The alleged lynching of Sri Lankan national near Lahore took place about a week after a mob set a police station on fire, demanding that officers hand over a man accused of burning the Koran, in Charsadda, in the Khyber Pakhtunkhwa province on November 29, 2021. (Photo by ABDUL MAJEED/AFP via Getty Images)
A MOB in Pakistan lynched a Sri Lankan national on Friday (3) before burning his body over alleged blasphemy in the country’s Punjab province.
Priyantha Kumara, who was in his 40s, was working as the general manager of a factory in Sialkot district, some 100 km from Lahore, a Punjab police official said.
“Kumara allegedly tore a poster of the hardline Tehreek-e-Labbaik Pakistan (TLP) in which Quranic verses were inscribed and threw it in the dustbin. The poster of the Islamist party was pasted on the wall adjoining the office of Kumara. A couple of factory workers saw him removing the poster and spread the word in the factory,” the official said.
Hundreds of men, enraged over the incident, started gathering outside the factory from adjoining areas. Most of them were activists and supporters of the TLP.
“The mob dragged the suspect (the Sri Lankan national) from the factory and severely tortured him. After he succumbed to his wounds, the mob burnt his body before police reached there,” the official added.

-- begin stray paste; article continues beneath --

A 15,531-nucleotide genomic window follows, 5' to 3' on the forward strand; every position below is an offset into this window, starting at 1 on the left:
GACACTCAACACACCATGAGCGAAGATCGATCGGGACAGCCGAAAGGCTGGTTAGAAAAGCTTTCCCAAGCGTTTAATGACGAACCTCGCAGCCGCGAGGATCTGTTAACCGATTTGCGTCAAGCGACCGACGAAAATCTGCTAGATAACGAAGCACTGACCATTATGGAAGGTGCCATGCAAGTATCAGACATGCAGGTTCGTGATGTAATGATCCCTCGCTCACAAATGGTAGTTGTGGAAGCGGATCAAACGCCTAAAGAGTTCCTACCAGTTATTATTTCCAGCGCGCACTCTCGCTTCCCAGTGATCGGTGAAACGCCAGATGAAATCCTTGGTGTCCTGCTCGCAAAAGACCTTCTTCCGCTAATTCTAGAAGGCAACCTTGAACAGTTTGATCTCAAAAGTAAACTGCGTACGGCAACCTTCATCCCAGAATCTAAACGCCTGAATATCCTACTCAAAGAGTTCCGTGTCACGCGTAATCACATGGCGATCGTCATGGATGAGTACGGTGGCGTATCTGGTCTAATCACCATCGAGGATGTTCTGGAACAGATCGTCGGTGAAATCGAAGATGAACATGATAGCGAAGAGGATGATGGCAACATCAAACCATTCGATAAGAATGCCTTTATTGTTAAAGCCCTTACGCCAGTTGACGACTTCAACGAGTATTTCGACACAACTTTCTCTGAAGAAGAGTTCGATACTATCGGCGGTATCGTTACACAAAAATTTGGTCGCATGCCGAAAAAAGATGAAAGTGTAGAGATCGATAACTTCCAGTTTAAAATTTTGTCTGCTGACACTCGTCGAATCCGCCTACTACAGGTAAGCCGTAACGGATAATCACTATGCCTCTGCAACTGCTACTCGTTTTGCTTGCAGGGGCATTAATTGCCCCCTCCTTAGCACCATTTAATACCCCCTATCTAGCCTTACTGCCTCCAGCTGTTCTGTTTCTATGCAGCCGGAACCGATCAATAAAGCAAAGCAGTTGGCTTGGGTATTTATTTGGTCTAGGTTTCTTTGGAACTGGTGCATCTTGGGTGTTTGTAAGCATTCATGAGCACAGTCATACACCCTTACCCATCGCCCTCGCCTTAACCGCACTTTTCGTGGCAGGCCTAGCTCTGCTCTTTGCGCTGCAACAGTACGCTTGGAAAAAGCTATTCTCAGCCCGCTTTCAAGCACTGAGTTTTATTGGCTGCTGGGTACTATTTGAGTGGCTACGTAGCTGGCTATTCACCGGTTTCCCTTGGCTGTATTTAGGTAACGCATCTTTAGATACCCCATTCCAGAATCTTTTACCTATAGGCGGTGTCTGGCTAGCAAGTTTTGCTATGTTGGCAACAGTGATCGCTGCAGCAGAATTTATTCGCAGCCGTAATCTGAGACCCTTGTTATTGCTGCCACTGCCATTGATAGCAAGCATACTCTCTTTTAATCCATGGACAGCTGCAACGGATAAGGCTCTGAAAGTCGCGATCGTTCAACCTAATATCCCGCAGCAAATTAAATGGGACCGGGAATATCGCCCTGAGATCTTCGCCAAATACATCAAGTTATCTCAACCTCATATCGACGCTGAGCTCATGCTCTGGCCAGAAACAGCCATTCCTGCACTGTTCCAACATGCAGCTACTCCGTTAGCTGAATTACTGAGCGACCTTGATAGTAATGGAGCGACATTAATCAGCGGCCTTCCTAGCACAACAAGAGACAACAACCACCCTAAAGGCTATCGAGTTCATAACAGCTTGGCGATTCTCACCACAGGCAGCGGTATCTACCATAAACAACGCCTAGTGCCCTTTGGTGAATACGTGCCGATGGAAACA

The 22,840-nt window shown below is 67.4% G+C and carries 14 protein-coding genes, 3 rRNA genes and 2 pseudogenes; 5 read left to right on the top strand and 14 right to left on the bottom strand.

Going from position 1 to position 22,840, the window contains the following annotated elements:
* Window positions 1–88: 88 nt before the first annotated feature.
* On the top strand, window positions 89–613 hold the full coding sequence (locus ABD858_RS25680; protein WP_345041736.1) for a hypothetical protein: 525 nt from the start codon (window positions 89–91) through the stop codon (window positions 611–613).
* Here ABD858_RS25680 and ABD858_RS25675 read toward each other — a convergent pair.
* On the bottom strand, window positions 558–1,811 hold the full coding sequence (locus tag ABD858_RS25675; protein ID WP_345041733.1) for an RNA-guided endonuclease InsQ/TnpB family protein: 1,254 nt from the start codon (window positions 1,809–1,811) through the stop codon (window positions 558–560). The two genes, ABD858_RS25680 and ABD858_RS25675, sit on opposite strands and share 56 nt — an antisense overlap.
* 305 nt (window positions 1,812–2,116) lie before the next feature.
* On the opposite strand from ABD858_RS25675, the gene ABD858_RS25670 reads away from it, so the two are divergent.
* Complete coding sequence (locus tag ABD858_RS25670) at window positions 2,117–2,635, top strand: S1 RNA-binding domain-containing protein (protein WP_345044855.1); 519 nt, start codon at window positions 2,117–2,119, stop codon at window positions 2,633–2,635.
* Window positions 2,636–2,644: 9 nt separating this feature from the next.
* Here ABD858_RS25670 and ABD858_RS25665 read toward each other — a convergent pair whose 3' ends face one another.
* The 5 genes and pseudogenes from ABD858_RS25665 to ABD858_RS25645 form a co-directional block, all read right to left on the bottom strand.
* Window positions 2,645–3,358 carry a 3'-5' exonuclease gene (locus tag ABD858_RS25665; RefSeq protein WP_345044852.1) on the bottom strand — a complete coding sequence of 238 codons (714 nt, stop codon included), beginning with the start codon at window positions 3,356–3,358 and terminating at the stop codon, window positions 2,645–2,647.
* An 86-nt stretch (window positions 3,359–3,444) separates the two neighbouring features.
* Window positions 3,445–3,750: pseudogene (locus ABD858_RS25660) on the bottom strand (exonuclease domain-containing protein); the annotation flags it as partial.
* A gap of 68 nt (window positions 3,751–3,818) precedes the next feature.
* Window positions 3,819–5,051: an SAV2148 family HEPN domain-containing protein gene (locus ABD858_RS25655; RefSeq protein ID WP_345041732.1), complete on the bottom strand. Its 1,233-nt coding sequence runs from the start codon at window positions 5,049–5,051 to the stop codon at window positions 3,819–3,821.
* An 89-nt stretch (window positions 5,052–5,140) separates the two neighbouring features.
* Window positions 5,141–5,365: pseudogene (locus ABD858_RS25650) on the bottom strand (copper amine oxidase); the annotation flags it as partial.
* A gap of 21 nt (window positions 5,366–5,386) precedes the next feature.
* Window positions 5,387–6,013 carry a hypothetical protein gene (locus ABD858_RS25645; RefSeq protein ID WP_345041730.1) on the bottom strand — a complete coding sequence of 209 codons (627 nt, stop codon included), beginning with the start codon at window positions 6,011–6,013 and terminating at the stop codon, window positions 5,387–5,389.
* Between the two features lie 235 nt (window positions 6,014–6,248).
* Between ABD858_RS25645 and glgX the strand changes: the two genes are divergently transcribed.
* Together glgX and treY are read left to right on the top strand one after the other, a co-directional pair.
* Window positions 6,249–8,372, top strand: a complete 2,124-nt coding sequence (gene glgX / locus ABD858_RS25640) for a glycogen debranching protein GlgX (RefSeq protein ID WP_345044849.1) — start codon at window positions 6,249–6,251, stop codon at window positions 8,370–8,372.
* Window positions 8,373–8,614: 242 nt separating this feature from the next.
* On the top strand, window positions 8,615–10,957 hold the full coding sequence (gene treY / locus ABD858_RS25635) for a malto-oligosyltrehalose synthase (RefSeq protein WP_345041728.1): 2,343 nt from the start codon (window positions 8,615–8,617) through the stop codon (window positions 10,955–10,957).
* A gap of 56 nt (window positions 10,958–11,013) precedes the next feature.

Several videos were circulated on social media showing hundreds of men gathered at the site surrounding the body of the Sri Lankan national. They were chanting slogans of the TLP.
The government of prime minister Imran Khan government had recently lifted a ban on the TLP after signing a secret agreement with it. This was followed by the release of its chief Saad Rizvi and over 1,500 activists accused of terrorism.
Sialkot district police officer Umar Saeed Malik told reporters that a heavy contingent of police has been deployed in the area to control the situation after the lynching incident.
The situation in the area is tense while all factories are shut. No arrests have been made so far, the police added.
Pakistan has strict laws against defaming Islam, including the death penalty. Rights campaigners say they are often used to settle personal disputes in the Muslim-majority country.
A US government advisory panel report says Pakistan used blasphemy laws more than any other country in the world.
Mere allegations of blasphemy have triggered violence against minorities like Christians.
Several persons accused of committing blasphemy have been lynched in recent years.